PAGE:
1) China teams had been making the headlines in Singapore for reasons other than football - and most of it had to be linked to corruption. It was because of their inclusion (particularly Liaoning Guangyuan) that caused Singapore's rating with AFC to fall - and thus having to negotiate 2 rounds of playoff before able to play in the Asian CL.

    The question is: We had already given 2 chances to Chinese teams - 3 if you count Sinchi FC - and yet they are always linked to problems off the pitch. I can still vividly recall how Dalian Shide's players were so full of arrogance when they were at the stadium - and we do not need such crap football to be on showcase in Singapore.

    2) Improving standards when the teams from China had never finished in the top 6 speaks volume of their commitment. Try going to Singapore Pools outlets when a game involving a Chinese team is playing and sometimes, you can identify a few fringe players making bets. It did not came as a surprise to me when Dong Lei was amongst one of the players being charged for corruption as I saw him at the Queenstown Singapore Pools outlet 3 hours before the game!

    If the FAS want to improve the standards, it is not inviting teams that cannot even challenge top accolades into the League, but rather, get teams that would make our SAF and Tampines and Gombak sweat.

    If FAS personnel and the organization is still so critical about negative comments made to them and takes more effort in finding out who commented on them than to improve themselves, chances are that very soon, we would be finding ourselves in the ranking closer to Cambodia than Thailand!

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  14. J league started in 1993,now the national team is the top 50 in the world and its not even their national sport .lol..(qualify for every world cup since 1998)

    S league started in 1996,now the national team standing??(with the big fat dream of 2010).

    Also don't blame the fans for not supportin the league.Year in year out same old recycle players locals and foreigners alike hopping from one team to another. National players also perform like ordinary with no motivation..foreign players are over the hill players who are here to mix leisure(targetin Sarong Party girls) with football before they retire(only can fool FAS but not the fans lol..)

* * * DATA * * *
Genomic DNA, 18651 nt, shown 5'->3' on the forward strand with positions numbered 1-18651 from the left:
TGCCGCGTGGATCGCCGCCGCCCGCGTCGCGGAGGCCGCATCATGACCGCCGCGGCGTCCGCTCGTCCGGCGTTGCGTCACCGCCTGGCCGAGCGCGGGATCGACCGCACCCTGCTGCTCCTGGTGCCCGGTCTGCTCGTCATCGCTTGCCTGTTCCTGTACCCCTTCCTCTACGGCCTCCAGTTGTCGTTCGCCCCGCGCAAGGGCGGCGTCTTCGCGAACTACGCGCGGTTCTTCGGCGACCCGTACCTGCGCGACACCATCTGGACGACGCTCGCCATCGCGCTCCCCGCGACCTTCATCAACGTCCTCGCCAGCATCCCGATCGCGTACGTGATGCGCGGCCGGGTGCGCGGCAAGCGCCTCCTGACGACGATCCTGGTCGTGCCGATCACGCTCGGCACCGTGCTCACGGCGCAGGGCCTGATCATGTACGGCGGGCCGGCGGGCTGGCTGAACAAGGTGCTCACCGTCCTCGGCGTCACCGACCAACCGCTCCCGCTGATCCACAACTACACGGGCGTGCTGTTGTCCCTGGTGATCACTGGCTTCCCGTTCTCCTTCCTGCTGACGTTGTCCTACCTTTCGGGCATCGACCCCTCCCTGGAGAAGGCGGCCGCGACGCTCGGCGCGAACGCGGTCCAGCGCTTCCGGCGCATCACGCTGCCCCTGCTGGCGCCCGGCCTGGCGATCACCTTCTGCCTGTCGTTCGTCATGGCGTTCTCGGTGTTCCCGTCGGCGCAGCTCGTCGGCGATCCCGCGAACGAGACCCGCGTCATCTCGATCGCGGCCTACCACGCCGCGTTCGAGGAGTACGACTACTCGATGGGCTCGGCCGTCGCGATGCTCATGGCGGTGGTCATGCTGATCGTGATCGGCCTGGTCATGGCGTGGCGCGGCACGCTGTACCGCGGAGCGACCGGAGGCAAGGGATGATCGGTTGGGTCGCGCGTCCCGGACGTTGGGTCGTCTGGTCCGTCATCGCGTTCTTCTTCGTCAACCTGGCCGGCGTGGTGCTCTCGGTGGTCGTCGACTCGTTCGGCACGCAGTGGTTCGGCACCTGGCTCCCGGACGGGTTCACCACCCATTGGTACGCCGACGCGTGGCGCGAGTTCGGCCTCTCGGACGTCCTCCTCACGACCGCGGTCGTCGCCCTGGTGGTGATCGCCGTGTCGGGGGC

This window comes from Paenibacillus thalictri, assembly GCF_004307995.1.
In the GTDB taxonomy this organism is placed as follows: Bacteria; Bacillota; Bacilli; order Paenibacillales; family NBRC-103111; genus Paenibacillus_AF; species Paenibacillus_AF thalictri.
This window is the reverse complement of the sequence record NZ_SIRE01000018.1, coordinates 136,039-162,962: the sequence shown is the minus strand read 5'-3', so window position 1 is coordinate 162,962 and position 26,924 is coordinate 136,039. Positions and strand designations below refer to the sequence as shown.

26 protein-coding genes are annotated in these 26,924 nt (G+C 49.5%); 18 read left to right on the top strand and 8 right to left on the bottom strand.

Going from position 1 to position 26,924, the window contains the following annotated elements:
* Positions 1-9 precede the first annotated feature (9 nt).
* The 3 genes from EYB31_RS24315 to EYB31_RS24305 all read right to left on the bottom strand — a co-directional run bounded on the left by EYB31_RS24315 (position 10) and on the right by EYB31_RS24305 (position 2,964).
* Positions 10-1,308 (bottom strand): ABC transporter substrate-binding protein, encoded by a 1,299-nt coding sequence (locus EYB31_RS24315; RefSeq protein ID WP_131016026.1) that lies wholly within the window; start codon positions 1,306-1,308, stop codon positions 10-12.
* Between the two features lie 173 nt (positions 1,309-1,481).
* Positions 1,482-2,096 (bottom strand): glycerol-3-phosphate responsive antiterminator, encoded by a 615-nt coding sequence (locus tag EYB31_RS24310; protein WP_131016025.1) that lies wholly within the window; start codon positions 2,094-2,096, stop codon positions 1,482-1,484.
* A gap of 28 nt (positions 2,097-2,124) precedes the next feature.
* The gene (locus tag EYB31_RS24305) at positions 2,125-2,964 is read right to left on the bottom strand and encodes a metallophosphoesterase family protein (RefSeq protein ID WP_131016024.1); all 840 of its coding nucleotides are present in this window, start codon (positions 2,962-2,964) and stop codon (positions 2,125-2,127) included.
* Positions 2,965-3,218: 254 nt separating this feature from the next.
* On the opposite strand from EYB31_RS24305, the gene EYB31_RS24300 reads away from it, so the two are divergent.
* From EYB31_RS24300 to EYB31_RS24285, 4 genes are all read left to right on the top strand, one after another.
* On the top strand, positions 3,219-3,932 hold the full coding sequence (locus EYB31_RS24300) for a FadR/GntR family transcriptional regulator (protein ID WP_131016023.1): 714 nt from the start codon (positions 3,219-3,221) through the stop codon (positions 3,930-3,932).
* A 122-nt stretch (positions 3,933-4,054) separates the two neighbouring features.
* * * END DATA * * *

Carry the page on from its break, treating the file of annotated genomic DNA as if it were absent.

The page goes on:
Sigggggggggghhhhhhhhhh....

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  15. @rubbie:i totally agree with you, foreign clubs in s league is not going to change anything, especially with the fans, because who want to support a team you do not have any relations with? that is absurd...thats explain why Sleague matches are empty house...especially when the team players is arrogance because they think they are the better side, but actually no one would ever consider that right?
    @icedwater:thats what i am talking about because sense of belonging is the most important thing on football, but when you think that you wouldn't want to see foreigners as albirex or supereds go that is understandable but you might want to consider this, what if you have one of your family members or your neighbour that play for your local team would it be more excited for you to support your team right?and about sleague that donot have auto pro-releg system is not going to change the development of the league itself...because promo-releg system is some kind of quality control in industries...it is ok if you are not winning the league but nobody wants to see their team relegated at the end of the season right? winning the league is another story but when it comes to relegations it's alot painful than not winning the league....

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  16. @paeedee (26 Nov 2009, 21:26)Ö Definitely ... I would much rather see my friend or family member play in a local team. But as it stands, I would much rather have the current crop of foreign teams stay.

    We'll see how it goes with Yishun Reds next season.

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  17. Hello friend, I looked at your blog and is very interesante.Saludos and welcome for your visit.

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  18. Hi Guys...

    Thanks for comments and discussions.. Dec15 will be the day we shall know who will be the clubs be admitted.

    Having seen the "musical chair" game playing for the past 2-3years or so.. I guess like most fans, supporters what we want to see is "stability" in the composition of the league.

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  19. Is S League still the DOMESTIC league of Singapore with foreign teams' presences? Why not FAS spend the effort on how to revive clubs like Sembawang Rangers, Jurong FC and Tanjong Pagar United back rather than thinking of which foreign clubs to invite into our 'domestic' league?

    It's time to kick out all the foreign teams in S League and get back to the good old times whereby S League is made up of entirely local teams!